Introduction: Spinal epidural abscess (SEA) is a highly morbid condition typically presenting with back pain, fever, and neurologic deficits. Posterior fusion has been used to supplement traditional laminectomy of SEA to improve spinal stability. At present, the ideal surgical strategy – laminectomy with or without fusion – remains elusive. In this study we compare the surgical profile of risk factors and perioperative complications for laminectomy and laminectomy with fusion procedures in the treatment of SEA.
Methods: 30-day outcomes such as reoperation and readmission following laminectomy and laminectomy with fusion in patients with SEA were investigated utilizing the American College of Surgeons National Quality Improvement Program database. Demographics and clinical risk factors were collected, and propensity matching was performed to account for differences in risk profiles between the groups.
Results: 738 patients were studied (608 laminectomy alone, 130 fusion). The fusion population was in worse health. The fusion population experienced significantly greater rate of return to the operating room (odds ratio (OR) 1.892), with the difference primarily accounted for by cervical spine operations. Additionally, fusion patients had significantly greater rates of blood transfusion. Infection was the most common reason for reoperation in both populations.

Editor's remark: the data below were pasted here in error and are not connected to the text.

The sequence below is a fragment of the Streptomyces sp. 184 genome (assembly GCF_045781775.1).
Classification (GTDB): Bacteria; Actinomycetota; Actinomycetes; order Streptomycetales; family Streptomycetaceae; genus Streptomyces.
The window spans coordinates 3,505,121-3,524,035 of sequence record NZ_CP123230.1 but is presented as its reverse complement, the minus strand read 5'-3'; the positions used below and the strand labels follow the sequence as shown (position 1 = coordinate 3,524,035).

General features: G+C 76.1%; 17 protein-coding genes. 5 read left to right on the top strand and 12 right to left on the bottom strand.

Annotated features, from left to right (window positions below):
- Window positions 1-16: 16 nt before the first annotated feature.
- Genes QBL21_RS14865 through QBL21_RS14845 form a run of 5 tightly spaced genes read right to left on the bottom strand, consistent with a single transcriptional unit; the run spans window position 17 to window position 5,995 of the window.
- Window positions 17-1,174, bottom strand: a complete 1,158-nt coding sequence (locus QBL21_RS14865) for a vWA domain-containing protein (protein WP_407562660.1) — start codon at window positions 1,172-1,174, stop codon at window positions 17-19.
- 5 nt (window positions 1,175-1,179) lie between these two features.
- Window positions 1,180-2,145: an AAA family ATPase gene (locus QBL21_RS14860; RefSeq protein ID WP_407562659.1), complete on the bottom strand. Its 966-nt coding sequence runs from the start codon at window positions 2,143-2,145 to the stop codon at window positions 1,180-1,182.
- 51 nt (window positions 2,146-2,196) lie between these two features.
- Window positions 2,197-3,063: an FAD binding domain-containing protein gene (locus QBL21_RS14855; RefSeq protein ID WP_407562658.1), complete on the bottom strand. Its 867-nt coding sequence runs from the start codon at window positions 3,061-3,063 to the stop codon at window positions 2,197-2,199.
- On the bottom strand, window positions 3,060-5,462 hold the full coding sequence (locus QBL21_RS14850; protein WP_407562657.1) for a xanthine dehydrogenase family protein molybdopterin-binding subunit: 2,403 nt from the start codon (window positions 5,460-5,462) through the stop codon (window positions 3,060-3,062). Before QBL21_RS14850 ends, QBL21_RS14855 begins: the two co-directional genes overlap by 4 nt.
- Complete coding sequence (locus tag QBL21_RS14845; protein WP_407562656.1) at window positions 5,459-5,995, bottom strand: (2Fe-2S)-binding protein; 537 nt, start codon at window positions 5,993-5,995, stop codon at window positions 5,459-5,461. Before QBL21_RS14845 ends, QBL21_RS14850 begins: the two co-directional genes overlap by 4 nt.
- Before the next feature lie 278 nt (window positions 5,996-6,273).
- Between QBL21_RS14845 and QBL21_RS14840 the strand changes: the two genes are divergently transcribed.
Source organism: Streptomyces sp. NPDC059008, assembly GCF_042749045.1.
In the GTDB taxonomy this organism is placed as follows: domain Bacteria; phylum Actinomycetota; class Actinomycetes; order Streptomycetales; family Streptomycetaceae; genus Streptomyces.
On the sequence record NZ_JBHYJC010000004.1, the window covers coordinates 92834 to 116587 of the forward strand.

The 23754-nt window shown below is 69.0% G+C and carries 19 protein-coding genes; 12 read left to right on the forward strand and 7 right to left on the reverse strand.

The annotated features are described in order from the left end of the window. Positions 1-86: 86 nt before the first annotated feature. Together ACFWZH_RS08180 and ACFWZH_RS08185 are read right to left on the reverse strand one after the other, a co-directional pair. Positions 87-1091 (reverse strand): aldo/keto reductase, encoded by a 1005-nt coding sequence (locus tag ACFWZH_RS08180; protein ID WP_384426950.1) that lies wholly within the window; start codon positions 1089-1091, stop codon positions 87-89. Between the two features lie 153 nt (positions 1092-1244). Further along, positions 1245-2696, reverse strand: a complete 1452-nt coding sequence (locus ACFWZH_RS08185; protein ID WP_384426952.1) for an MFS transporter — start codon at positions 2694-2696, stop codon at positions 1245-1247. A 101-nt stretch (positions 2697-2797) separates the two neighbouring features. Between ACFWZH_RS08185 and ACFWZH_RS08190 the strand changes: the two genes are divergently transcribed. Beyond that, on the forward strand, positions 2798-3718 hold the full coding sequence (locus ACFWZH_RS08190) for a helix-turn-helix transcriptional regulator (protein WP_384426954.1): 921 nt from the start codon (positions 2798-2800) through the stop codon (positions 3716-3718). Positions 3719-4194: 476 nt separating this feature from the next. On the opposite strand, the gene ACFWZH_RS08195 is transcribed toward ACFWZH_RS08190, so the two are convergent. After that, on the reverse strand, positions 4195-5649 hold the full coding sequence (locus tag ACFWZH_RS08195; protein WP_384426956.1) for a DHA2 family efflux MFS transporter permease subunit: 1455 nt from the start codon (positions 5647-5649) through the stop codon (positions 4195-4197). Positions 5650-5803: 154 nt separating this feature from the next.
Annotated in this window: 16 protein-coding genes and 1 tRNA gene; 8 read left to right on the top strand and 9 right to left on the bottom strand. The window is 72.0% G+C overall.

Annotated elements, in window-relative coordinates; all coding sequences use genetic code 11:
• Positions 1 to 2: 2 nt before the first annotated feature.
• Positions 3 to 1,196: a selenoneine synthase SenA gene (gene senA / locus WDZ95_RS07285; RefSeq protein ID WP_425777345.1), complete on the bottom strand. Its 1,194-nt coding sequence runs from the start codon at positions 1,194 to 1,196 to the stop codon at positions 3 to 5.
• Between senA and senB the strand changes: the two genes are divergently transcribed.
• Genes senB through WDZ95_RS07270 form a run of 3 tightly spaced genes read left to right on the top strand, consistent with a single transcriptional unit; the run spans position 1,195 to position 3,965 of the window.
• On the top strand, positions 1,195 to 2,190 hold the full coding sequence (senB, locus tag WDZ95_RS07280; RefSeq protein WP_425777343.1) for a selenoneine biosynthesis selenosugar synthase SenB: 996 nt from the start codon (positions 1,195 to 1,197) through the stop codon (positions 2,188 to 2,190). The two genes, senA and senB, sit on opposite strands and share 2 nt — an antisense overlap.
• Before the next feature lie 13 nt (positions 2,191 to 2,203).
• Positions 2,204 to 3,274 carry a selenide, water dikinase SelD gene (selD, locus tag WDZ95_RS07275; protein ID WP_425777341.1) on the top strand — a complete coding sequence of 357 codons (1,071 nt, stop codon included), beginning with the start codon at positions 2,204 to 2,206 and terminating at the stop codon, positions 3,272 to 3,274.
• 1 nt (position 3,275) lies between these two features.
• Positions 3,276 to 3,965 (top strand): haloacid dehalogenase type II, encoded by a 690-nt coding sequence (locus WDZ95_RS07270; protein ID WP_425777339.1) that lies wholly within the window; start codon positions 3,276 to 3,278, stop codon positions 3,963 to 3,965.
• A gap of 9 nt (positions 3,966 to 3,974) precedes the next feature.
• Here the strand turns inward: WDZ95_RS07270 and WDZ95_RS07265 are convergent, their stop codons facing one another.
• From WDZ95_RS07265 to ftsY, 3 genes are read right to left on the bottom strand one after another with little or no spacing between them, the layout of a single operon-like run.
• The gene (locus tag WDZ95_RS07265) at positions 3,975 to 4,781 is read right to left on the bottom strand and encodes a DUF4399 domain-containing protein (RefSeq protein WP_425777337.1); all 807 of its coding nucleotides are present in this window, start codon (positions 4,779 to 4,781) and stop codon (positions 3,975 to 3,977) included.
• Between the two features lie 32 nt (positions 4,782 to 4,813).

Conclusions: Both laminectomy and laminectomy with fusion effectively treat SEA, but addition of fusion is associated with significantly higher rates of transfusion and perioperative return to the operating room. In operative situations where either procedure is reasonable, surgeons should consider that fusion nearly doubles the odds of reoperation in the short-term, and weigh this risk against the benefit of added stability.
Patient Care: Spinal epidural abscesses are common and disabling in neurosurgery, and the optimal surgical strategy to address them remains unclear. This research improves patient care by providing a contemporary, propensity-matched risk profile for laminectomy and laminectomy with fusion in SEA, and identifies risk factors predictive of poor outcomes for each. This research further aids the decision making of the surgeon trying to decide between these two procedures in this challenging population.
Learning Objectives: By the conclusion of this session, participants should be able to:
1) Identify and compare outcomes for patients undergoing laminectomy and laminectomy for fusion for spinal epidural abscesses (SEA).
2) Characterize risk factors for reoperation in patients with SEA and identify the most common reasons for reoperation.
3) Recognize the added short-term risk from fusion for SEA, and weigh this hazard against the benefit of added stability.